Political parties that lose their way are first punished by their supporters, then by the electorate.
When the Liberal Party dumped Malcolm Turnbull and sidelined Julie Bishop, it shifted to the right and alienated its small “l” Liberal supporters – those concerned about climate change, gender equality, tolerance, and integrity along traditional Liberal values, such as maintaining a strong economy.
Scott Morrison was seen as a compromise leader who would unite the Liberal party without abandoning its more liberal sections.
Subsequently, the Coalition’s primary vote in the 2019 election went up to 41.4 per cent and Labor’s collapsed to 33.3 per cent.
Morrison has squandered this success by failing to govern inclusively and take with him more progressive liberal elements within his party.
Those whose values reflect an evolving modern liberal-democratic society.
The Liberal Party is now paying the price for these failures. The Coalition’s primary vote is languishing at about 36 per cent and a group labelled “teal” independents (teal being a colour between green and blue) have emerged.
The teals are capturing a large swag of former Liberal voters.
Many are funded by Simon Holmes a Court and include sitting and challenging candidates, such as Zali Steggall, Kylea Tink, Andrew Wilkie, Zoe Daniel, Monique Ryan, Kate Chaney, Helen Haines and Allegra Spender.
John Howard’s criticism of teal candidates as “anti-liberal groupies” misses the point. Teal candidates are getting traction and votes from former Liberal supporters, who do not want to vote Labor, but don’t like the direction their party has taken.
If only a handful of the 15 lower house teal candidates get elected and deny the Coalition power, they will reshape politics in Australia.
Morrison has now reverted to salesmanship over substance, such as peppering his pitch with irrelevant facts designed to show he knows what he is talking about.
But quoting the exact number of pages in the draft legislation for an integrity commission is not knowledge – it’s a deflection from a broken promise – and the teals see through this.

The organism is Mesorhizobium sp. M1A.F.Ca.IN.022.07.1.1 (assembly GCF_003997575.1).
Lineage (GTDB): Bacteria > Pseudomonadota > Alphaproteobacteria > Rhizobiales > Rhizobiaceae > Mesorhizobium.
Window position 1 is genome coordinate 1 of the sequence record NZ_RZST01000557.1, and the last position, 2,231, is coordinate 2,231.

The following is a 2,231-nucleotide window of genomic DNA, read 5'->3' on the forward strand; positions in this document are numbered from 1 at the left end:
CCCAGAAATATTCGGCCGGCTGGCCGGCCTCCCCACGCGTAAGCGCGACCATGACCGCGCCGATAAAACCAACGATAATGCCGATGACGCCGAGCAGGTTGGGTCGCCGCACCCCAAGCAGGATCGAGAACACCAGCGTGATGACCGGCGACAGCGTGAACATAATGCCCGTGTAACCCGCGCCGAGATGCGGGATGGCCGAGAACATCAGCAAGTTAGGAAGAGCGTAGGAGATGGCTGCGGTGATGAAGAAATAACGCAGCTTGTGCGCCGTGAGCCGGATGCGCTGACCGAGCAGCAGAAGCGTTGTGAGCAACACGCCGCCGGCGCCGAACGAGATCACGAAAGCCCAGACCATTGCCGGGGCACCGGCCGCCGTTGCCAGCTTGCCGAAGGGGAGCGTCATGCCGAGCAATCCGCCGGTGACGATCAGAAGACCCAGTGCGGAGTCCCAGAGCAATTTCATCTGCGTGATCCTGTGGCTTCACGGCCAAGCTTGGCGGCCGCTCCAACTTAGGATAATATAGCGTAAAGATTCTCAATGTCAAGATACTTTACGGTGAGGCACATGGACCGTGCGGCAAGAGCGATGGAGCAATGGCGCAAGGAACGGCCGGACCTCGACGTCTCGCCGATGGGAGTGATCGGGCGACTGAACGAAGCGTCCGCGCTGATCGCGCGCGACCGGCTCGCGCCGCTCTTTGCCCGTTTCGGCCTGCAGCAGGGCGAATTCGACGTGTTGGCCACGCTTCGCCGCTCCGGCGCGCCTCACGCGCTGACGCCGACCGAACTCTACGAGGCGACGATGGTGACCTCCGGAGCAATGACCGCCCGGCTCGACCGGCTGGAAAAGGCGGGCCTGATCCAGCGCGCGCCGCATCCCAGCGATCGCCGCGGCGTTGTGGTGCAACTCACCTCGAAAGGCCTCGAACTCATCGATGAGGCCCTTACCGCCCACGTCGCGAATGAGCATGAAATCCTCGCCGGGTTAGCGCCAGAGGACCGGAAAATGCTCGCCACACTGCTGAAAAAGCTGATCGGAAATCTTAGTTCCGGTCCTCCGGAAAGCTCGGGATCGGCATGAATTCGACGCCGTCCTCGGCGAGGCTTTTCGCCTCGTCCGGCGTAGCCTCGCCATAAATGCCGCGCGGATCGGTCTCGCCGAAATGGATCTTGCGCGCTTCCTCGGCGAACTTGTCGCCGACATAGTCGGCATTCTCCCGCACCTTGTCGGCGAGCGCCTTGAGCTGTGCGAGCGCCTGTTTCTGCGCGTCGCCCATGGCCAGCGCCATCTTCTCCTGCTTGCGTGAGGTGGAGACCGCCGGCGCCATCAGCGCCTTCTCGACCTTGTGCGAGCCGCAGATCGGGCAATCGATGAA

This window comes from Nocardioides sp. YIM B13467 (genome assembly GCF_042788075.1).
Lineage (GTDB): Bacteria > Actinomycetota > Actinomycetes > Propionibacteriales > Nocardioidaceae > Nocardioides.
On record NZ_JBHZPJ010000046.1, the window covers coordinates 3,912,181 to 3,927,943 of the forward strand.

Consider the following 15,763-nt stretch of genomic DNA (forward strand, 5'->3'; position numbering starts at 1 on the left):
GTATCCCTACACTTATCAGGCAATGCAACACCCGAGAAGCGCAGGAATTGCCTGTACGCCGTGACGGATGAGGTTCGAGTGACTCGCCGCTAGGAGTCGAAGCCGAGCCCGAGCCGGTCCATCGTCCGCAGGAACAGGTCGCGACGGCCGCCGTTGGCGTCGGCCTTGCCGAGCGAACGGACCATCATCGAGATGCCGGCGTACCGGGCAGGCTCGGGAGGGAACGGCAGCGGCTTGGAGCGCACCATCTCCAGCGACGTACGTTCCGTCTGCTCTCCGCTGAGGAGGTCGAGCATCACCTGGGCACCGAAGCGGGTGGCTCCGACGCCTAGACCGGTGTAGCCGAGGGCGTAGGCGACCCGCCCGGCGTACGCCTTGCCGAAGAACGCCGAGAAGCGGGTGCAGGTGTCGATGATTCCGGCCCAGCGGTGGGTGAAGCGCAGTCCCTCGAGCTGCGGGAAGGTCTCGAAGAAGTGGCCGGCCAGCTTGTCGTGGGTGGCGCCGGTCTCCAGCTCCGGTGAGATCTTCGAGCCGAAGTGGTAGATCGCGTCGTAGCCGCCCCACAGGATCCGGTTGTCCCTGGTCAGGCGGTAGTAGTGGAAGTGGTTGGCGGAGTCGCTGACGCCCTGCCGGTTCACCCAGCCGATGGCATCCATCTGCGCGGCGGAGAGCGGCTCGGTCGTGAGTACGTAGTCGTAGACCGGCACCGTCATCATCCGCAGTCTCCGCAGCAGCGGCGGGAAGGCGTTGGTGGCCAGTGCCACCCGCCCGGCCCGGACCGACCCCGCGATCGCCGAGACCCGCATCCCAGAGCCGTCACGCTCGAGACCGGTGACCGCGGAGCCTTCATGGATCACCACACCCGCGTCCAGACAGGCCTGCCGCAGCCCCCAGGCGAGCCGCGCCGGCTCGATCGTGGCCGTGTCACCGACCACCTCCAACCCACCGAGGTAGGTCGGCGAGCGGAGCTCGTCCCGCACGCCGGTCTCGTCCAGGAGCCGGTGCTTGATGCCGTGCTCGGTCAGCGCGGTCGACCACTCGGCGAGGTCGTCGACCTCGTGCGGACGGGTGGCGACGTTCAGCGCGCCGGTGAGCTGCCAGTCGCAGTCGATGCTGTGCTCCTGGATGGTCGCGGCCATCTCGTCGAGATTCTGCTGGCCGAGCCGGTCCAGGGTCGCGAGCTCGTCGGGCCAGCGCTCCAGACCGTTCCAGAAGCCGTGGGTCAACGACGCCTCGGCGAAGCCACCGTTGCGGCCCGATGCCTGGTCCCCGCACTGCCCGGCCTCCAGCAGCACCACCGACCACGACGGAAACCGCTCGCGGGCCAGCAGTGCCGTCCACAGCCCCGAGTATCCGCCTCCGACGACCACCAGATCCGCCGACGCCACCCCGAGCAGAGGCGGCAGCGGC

The promise was to introduce legislation and shepherd it through parliament. The promise was not to draft legislation and then not put it into parliament unless the Opposition agreed to the entire text without amendments. It’s the mark of a salesman skilled in blame-shifting, but not in delivering.
There are other examples, such as the promise to address religious discrimination. Morrison could not convince members of his own party and the debacle only ended when the legislation was pulled without debate in the Senate.
These failures in areas of importance to small “l” Liberals has spurred on teal independents who support a strong ICAC, inclusive religious discrimination legislation and greater action on climate, beyond Morrison’s target of 28 per cent by 2030.
The tactics, routinely employed by Morrison, will not win him the election this time.
Morrison’s pitch is “trust me I will look after the economy and national security better than the other bloke”.
He focuses narrowly on his record – the JobSeeker initiative, the four per cent unemployment rate, the AAA credit rating – and avoids talking about the $1 trillion of debt or budget deficits that are projected for decades.
Morrison’s failures have created an opportunity for Albanese.
The Labor leader has committed to addressing what Morrison will not – climate change, an ICAC with teeth, recognition in the constitution of First Nations people and other social injustices.
Albanese has also been reassuring on the economic front with targeted social spending and investments in renewable energy and manufacturing to create jobs, growth, and ultimately reduce debt. It’s at least a plan that goes beyond Morrison’s “trust me” formula.
Albanese has another advantage. He need not only point to Morrison’s shift to the right.
He can also point to Morrison’s extensive record of failure – hundreds of unnecessary deaths in aged care, failure to deliver a vaccine early, his trip to Hawaii when Australia was burning, and his failures in addressing bullying and women’s safety in parliament.
Morrison’s claims of superiority in economic management has also dissipated on the altar of record debt and projected interest rate rises, while his claimed superiority on national security fell apart when the Solomon Islands signed a security agreement with China.
According to polls, both parties’ primary votes are at historical lows of about 36 per cent. A hung parliament is a real possibility.
Labor may be better placed. It may yet achieve the seven seats it needs, with a slight uplift in primary vote or from strong preference flows. But even if it only manages three or four, given Labor’s policies, more independents are likely to support a Labor minority government by guaranteeing supply and confidence.
Morrison’s 2.0 sales pitch is not enough to reclaim disenchanted Liberal voters supporting teal candidates. Albanese has an opportunity if he can place Labor squarely in the middle ground of politics when it comes to economy and national security, while addressing modern Australians’ new demands around climate, integrity, gender equality and discrimination that Morrison has shown he is incapable of doing.
Theo Theophanous is a former Victorian Labor Minister.